as far as I can go into the beaver forest
I stop at the big lodge to check for a goose nest.  There is no nest yet, but there is a pair of Canada geese staking claim.  I push as far as I can back into the beaver forest and the two geese fly in and land and then watch me through the hummocks and wood tangles.  As I paddle out, one of them comes straight at me, near hovering just a few feet away, making itself look quite huge.  It is a threat for sure, and it lands and then circles me closely, the glare in its eye can not be mistaken for anything other than warning.

The cattail island of the east marsh is once again on the move with the high water.  I find it wedged under the bridge and the western channel has opened up once more.  Paired geese are all around in this area, but none have a nest, yet.  At the opening of the big dead end, there is a male marsh wren on either side, announcing there many nests.  I find one that is unusually out in the open, for a marsh wren nest.

marsh wren nest

As I near the workbench lodge, I spot a nesting goose.  It is high on the south side, very close to where a pair nested last spring.  She does not move a feather as I observe.  Because of this first nest, I head over to Broken Island, a usual nesting spot, but the geese there have not nested.

I take out and have the first of several conversations with people as I portage home.  Everything is as it should be today.  It is enough.

Saturday, April 14, 2012

Make up for lost time

It is a day to make up for lost time.  Other projects, of both art and life have required my attention.  It seems that I have had little time for my canoe, but I know that it is temporary.  M joins me today.  She is a poet and has a reputation for taking on difficult tasks.  I plan two very long trips and wait for the weather to decide which will happen. 

north of the lighthouse, in calm air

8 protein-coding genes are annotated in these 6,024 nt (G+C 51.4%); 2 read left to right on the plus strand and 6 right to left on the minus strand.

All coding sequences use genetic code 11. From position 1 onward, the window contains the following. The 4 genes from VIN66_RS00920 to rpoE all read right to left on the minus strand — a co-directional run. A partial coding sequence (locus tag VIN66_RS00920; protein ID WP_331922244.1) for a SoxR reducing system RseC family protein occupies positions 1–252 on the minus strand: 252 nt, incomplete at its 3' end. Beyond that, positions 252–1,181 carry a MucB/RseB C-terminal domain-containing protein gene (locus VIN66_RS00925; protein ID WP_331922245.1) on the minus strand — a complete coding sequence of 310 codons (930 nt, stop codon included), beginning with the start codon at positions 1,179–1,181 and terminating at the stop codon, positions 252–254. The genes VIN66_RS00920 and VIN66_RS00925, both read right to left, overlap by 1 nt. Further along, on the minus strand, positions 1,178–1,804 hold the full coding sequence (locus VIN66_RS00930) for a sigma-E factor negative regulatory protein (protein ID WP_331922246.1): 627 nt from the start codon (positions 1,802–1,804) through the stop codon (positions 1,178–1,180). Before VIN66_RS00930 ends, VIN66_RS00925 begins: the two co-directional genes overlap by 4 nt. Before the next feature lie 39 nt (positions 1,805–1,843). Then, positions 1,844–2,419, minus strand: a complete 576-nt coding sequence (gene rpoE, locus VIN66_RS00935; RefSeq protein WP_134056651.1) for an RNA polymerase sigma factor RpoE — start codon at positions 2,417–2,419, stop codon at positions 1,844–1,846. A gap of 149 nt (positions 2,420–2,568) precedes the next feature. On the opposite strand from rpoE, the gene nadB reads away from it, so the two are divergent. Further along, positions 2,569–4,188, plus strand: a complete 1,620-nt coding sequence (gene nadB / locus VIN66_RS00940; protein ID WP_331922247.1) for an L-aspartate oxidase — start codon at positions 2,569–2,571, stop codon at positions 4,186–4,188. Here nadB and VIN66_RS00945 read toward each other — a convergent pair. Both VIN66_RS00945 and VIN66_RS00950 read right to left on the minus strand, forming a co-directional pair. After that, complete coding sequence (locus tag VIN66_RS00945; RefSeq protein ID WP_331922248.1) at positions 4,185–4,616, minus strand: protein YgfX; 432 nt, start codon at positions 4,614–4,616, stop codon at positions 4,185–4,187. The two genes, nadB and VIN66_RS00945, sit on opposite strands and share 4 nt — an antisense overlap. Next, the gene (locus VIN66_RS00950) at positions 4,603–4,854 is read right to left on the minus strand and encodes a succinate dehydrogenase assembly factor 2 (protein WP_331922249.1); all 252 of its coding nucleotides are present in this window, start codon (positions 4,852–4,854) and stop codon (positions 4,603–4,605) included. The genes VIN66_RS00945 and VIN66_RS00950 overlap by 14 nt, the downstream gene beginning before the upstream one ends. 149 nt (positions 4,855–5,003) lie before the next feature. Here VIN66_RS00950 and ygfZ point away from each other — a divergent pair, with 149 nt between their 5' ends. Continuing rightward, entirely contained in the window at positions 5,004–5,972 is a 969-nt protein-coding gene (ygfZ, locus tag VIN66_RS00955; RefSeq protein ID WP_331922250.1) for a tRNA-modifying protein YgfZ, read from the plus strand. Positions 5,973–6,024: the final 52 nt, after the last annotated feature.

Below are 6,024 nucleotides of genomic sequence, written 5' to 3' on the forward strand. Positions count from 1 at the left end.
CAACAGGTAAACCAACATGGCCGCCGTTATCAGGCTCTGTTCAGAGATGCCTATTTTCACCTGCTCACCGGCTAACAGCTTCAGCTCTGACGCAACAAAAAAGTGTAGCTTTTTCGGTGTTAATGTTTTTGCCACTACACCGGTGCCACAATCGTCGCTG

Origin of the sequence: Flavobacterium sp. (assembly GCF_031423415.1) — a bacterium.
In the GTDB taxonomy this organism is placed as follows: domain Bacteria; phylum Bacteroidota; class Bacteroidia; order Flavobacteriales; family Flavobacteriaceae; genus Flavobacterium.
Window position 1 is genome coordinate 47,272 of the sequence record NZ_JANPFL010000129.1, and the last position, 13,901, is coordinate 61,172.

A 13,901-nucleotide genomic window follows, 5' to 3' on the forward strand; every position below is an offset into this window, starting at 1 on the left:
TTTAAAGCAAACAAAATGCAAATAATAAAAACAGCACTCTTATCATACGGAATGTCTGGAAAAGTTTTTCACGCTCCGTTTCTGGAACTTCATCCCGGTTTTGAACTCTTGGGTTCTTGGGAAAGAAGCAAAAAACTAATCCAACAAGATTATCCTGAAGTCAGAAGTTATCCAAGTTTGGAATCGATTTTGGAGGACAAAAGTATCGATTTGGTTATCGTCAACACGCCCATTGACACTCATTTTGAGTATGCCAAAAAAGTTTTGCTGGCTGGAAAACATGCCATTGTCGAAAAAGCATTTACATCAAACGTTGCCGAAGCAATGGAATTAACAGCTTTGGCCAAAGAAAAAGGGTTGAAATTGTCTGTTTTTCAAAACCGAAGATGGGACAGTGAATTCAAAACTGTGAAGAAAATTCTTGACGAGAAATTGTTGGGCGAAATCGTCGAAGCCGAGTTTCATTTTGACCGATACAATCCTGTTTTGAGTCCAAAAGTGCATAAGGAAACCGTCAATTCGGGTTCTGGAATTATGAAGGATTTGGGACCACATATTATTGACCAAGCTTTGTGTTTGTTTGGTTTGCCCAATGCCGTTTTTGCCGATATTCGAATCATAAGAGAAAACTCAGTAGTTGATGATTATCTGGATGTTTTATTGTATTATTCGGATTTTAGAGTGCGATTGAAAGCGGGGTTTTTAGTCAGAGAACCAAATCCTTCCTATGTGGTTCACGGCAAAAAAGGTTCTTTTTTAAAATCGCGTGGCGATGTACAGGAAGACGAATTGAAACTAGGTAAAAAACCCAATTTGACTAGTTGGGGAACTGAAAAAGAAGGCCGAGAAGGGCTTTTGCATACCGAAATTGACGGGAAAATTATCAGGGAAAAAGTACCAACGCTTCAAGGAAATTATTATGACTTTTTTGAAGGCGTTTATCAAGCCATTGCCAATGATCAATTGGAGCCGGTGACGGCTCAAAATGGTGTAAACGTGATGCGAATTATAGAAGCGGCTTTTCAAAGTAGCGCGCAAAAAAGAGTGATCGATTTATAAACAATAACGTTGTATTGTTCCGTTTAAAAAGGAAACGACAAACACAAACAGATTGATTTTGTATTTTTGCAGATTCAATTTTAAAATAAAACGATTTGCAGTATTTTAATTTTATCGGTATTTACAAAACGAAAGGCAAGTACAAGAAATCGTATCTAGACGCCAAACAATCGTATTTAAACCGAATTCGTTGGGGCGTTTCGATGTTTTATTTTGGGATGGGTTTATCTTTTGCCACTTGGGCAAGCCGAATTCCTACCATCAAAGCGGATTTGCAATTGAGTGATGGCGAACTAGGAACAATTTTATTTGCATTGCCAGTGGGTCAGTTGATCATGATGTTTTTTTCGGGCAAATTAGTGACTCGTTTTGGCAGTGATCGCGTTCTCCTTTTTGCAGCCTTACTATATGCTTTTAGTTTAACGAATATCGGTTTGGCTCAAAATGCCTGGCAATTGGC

NOAA predicts light winds, so the trip is out to the sound in a very nice spring day.  We walk the Dead Lake Portage and M holds her own in conversation...we are well matched for enthusiasm.  At the put-in, I coach her briefly on paddling, but just so that she understands the rhythm.  And as we cross the lake heading west, she shows herself to be natural at paddling.

Our route takes us west through the Fremont Canal and to Fishermen's Terminal.  Wind has started to come up, so we will do our portage south to Elliot Bay now, rather than later and in the opposite direction.  This will give us a tailwind in the water.  We roll the canoe through a drive through at a coffee shop.  We are civilized.

Elliot Bay is already quite wavy.  There are small white caps coming at our side as we paddle out to 4-mile Rock.  It is enough to slosh water over the gunwales at times, just enough that while M looks for interesting things, I keep an eye on the waves as they come in.  The water is cold and I keep close to shore.

At 4 mile Rock, we turn more downwind.  On the steering end of things, I stay busy as waves overtake us, but the waves ease some and we paddle close to shore, not only for safety, but because this is where the interesting stuff happens.  I spot a seal.  There are quite a few golden eyes around, and I spot a pair of harlequin ducks flying off.

The water is much smoother once we round Discovery Point, and we can stop and rest.  There is a flock of Brandts here along the shore.  They are a goose that migrates through here, nesting at the Arctic ocean.

We get to the locks just as a load of boats exits into the sound.  So, we have a short wait, and then follow a fishing boat in.

Rather than take-out in the dead lake, we continue north and into Portage Bay.  The walk home is the same distance, with only an additional two miles of paddling, 22 miles total.  But more important, we fool ourselves into thinking that we have gone someplace...even though we have.